Easy Pulled Pork for Wintry Weeknights and Game-Day Snacking

You are here

Easy Pulled Pork for Wintry Weeknights and Game-Day Snacking

Most of the time I bypass the big roasts at the meat counter in favor of smaller cuts that cook more quickly. But when I’m entertaining a crowd, this is one of the easiest recipes I know, with flavor that rivals the pulled pork from your favorite barbecue joint. It takes very little prep time and just requires a little advance planning.

 
I use a center cut pork loin for this recipe because of its lower fat content. Other cuts, such as shoulder or Boston Butt, will work well too, but they render a lot more fat that you will want to skim off before shredding the meat.

 
The secret with this recipe is that time is on your side. Hours of braising in a slow cooker (slow cooker) results in a pork roast so tender you can break it up (pull it) easily with a fork. There’s real science behind the use of a slow cooker for this recipe. In his seminal book, On Food and Cooking, Harold McGee explains that long and slow cooking transforms meat’s tough collagen tissue into softer gelatin. The key to this tenderizing process, says McGee, is to keep the temperature well below the boiling point. That’s why a slow cooker is the ideal way to cook pork for this dish.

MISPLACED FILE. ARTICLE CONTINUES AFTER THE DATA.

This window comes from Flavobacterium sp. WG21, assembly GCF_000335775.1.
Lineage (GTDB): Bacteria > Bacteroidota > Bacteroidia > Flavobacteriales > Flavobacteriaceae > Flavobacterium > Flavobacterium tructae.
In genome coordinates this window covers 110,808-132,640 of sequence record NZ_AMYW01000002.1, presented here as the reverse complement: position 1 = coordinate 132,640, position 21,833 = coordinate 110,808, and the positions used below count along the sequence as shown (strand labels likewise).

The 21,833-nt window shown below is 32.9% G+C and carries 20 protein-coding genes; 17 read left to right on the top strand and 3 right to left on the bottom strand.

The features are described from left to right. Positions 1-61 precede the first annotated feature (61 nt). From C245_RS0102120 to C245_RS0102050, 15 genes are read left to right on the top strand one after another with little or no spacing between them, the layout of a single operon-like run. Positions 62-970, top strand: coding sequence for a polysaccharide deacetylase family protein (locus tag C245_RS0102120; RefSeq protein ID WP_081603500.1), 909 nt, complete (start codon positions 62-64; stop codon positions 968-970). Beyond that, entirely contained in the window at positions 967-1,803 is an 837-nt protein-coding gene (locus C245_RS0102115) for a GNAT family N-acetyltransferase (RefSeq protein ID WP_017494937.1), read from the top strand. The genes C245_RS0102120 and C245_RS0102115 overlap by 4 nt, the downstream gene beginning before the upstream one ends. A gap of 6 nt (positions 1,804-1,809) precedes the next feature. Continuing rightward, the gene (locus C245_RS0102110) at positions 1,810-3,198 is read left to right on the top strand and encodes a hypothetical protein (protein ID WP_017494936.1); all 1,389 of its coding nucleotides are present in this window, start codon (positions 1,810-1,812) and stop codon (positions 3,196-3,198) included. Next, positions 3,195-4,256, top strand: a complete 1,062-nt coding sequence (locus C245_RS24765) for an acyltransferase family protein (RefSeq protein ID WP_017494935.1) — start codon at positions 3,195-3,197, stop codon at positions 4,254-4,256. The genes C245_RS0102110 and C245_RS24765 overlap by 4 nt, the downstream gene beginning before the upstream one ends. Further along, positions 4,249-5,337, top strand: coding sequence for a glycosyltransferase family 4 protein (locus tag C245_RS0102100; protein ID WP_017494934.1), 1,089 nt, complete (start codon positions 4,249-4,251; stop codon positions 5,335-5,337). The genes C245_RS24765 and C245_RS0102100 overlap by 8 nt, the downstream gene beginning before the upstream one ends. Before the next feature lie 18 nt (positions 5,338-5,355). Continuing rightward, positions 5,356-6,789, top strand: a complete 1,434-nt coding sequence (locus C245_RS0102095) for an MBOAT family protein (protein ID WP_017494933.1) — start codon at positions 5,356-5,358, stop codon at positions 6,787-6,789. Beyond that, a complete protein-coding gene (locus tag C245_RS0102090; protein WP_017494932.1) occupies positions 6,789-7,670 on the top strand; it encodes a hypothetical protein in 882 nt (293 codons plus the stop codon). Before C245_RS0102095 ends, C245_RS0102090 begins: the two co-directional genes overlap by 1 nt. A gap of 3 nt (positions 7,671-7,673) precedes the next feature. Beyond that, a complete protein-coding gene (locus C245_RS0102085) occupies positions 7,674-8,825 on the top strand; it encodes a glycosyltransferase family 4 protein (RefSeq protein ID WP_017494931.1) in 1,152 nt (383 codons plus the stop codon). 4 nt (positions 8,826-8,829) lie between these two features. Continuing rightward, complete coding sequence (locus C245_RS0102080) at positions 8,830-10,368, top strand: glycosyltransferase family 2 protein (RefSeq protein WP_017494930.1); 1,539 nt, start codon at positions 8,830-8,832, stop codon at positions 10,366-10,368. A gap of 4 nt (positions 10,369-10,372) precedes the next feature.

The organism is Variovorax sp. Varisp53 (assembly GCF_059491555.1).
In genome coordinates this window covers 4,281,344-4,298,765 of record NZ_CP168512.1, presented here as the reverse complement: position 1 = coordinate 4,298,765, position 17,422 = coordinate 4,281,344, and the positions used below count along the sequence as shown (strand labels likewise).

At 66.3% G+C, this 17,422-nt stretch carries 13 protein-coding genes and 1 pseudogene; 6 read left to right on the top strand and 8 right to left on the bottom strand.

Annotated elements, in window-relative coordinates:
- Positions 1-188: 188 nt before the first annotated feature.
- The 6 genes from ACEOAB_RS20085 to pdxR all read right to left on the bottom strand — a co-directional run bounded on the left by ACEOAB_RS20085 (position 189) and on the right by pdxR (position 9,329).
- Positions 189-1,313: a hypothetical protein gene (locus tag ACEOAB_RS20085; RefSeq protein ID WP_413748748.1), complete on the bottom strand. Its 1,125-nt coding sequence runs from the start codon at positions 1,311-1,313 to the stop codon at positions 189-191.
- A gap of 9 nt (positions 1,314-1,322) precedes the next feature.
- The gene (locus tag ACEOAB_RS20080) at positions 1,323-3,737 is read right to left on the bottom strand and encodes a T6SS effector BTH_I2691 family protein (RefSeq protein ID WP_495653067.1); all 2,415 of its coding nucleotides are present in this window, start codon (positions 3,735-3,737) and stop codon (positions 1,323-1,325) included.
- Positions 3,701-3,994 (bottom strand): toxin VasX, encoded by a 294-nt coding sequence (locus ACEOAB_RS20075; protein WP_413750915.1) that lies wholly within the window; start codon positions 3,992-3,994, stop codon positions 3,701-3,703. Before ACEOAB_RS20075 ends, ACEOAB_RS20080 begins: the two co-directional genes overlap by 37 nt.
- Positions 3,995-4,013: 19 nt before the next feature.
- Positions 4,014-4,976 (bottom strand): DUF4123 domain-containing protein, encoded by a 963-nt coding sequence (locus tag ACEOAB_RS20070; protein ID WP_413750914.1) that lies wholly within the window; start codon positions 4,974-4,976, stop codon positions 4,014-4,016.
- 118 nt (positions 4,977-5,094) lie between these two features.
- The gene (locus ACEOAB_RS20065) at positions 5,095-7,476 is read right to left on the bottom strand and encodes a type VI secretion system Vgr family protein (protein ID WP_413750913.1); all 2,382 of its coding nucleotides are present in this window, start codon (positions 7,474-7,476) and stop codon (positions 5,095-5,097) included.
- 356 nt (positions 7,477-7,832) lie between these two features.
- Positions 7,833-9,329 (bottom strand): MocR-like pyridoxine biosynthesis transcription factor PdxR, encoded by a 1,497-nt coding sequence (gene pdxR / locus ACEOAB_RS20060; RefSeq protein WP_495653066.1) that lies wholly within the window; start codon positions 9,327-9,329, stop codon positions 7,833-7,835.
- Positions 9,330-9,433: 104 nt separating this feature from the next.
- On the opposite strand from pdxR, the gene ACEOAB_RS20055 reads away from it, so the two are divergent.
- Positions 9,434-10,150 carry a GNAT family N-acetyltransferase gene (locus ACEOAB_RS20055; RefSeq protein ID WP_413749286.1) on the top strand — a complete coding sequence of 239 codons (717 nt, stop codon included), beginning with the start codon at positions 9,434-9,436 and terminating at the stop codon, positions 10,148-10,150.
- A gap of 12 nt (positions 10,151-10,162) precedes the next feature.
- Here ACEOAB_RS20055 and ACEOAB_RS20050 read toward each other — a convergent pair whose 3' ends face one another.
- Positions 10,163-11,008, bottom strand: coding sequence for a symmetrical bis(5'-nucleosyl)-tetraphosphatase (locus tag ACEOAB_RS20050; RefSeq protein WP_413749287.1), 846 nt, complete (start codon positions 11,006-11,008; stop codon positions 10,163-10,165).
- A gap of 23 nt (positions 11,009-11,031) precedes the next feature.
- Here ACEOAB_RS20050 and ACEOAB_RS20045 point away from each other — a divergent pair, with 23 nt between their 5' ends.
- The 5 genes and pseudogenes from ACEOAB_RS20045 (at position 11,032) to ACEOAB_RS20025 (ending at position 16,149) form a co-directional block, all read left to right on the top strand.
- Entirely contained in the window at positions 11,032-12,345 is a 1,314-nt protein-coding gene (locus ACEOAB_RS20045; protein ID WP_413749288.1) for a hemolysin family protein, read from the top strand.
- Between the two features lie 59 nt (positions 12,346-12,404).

The other secret with this recipe is to cook the roast on top of a halved onion, which permeates the meat and broth with a subtle onion flavor. Red wine vinegar adds acidity and my Kansas City Steak Rub provides aromatic spicy-sweet notes of black pepper, paprika, mustard, brown sugar and dry molasses. Also, with its rich brown color, the Kansas City rub removes the need to sauté and brown the roast before slow cooking.

 
Start this Kansas City Pulled Pork recipe in late morning; cook it on high and it will be ready by dinnertime (or the kickoff, on the East coast). Or, start the dish the night before and cook it on low for 10 hours. You’ll wake up to some delicious aromas!

 

 

Best,

Victoria

Accolades